Wednesday, March 31, 2010

Let the Sun Shine

Allow me to use the occasion of the publication of a new biography of Arthur Koestler to encourage you all to read his most famous novel, Darkness at Noon. As I haven't read the new bio, I can't say anything about its quality. I do note, however, that Jerry Brennan over at The American Spectator thinks it well worth the time. But be warned! Koestler's private life was apparently an abomination, and his biographer faithfully chronicles it. However, his public contributions, as yet another "witness" against the evils of socialist totalitarianism, were, and still are, invaluable. But, as I say, I haven't read this latest biography and, as a result, I can't recommend it, or not.

What I have read, however, is Darkness at Noon, and I highly recommend it. It's short, captivating, and, I assure you, will not disappoint. First published in 1941, the plot is basically the imprisonment, show trial, and execution of a former Bolshevik who is accused of becoming an enemy of the state. An enemy, that is, who was once himself a prominent leader of and intellectual apologist for that very same state. As such, he understands like few others, even more so than most of his accusers, the stakes associated with his arrest and trial. But his recollections, ruminations, and conversations with interrogators throughout the novel make it clear that what is actually on trial is the utilitarian ethic that guided the state's vanguard. An ethic that serves to justify any and all means, no matter how hideous or brutal, so long as the end pursued is glorious enough.

The title is an obvious allusion to the gospel accounts of the mid-day eclipse that attended Christ's suffering and, three hours later, death on the cross. Alongside the title of another work which Koestler edited, The God That Failed, a non-fiction collection of essays by former communists, he demonstrated his acute understanding of the perverse religious quality which defined these otherwise haters of all things religious. "Immanentizing the eschaton," as someone once said, creating heaven on earth, is not only what motivated them, it is also what ultimately justified their every crime, even the most heinous.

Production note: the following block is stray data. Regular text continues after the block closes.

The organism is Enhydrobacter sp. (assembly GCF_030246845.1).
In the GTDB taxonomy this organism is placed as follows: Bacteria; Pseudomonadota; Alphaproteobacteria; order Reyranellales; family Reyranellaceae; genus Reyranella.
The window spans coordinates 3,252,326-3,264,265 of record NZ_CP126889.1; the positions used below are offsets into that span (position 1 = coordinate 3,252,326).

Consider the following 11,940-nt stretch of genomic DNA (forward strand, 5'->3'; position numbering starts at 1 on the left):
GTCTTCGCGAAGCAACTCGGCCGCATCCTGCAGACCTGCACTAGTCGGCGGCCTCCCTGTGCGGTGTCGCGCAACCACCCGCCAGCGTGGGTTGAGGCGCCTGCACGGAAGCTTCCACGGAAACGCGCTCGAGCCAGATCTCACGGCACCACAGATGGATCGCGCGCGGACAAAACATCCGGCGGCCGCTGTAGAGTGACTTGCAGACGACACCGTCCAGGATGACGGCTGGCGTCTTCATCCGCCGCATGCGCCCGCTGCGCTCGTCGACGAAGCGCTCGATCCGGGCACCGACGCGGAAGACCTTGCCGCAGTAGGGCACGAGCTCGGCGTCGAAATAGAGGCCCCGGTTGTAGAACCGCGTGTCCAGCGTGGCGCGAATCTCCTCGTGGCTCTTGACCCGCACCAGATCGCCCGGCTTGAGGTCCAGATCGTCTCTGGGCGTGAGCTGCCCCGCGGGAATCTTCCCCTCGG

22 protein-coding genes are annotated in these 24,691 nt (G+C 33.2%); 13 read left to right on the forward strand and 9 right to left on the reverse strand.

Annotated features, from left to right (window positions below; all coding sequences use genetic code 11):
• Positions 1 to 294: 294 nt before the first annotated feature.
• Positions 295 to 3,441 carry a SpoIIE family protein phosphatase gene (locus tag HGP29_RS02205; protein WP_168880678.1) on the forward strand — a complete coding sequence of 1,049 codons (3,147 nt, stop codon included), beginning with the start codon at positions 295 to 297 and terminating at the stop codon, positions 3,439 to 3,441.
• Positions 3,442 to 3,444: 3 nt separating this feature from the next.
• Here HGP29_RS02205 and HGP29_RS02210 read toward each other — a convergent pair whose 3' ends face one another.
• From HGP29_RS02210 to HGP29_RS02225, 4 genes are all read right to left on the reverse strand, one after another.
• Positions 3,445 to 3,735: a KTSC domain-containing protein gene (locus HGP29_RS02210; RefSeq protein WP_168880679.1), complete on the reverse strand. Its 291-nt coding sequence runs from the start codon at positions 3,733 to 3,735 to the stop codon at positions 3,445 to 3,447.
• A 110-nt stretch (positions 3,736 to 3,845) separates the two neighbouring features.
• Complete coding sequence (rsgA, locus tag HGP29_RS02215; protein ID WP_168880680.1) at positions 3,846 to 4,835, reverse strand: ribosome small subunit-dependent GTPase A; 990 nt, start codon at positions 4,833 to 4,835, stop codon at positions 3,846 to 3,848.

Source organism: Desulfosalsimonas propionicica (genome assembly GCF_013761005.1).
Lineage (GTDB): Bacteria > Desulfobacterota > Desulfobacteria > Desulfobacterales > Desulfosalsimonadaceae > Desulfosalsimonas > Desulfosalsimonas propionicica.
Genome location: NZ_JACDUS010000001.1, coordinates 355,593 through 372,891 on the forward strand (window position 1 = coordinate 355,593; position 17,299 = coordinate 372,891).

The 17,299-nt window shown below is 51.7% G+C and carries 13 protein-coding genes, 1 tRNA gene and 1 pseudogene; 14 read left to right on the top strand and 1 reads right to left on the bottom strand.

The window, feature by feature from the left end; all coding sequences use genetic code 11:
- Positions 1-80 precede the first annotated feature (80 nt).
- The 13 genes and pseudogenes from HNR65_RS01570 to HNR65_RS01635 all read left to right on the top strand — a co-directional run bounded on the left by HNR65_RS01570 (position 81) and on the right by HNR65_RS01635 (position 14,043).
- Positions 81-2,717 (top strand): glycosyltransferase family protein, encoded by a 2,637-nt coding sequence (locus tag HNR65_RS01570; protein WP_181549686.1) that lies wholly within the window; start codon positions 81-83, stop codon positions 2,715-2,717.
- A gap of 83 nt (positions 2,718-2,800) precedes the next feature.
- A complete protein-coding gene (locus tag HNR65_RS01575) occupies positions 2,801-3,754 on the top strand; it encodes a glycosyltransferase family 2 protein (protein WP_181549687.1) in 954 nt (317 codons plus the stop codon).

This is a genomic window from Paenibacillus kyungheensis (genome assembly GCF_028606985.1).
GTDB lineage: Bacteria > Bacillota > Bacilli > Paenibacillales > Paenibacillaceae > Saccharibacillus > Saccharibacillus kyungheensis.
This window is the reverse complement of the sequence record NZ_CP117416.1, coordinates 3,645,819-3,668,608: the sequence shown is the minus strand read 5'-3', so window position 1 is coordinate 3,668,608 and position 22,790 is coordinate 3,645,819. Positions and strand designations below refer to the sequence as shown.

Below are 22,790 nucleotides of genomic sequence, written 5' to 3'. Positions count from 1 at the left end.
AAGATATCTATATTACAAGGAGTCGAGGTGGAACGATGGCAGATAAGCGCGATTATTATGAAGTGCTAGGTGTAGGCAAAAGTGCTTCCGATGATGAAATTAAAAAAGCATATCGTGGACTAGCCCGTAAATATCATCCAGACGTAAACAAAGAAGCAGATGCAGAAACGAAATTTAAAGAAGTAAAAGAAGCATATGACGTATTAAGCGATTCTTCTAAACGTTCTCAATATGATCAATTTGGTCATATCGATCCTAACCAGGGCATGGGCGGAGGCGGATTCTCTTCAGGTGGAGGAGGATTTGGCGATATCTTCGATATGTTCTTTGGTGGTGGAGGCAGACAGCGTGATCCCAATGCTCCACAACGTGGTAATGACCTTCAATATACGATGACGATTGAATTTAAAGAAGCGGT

I can't read Darkness at Noon without becoming angry all over again at every Western intellectual who defended, and persisted in defending, the murderous communist regimes that described for much of the twentieth century, China, Russia and all their unfortunate satellites. (I know, China's still formally communist. But, with absolutely no intention of defending its continuing abuses, it's Arcadia compared to what it was under Mao.)

So why read it now? The Cold War's over after all. It has long been my contention that in the West, those who constitute the political Left were, and remain, the chief ideological heirs of Lenin. For that reason, I've always sensed that lurking beneath and behind all their reasoning and all their justifying is a willingness to sacrifice, quite literally, the few, and often a very large few, for the sake of the many. A many they imagine will one day enjoy untold spiritual and material riches in the brave new world that only awaits their construction. Read it!

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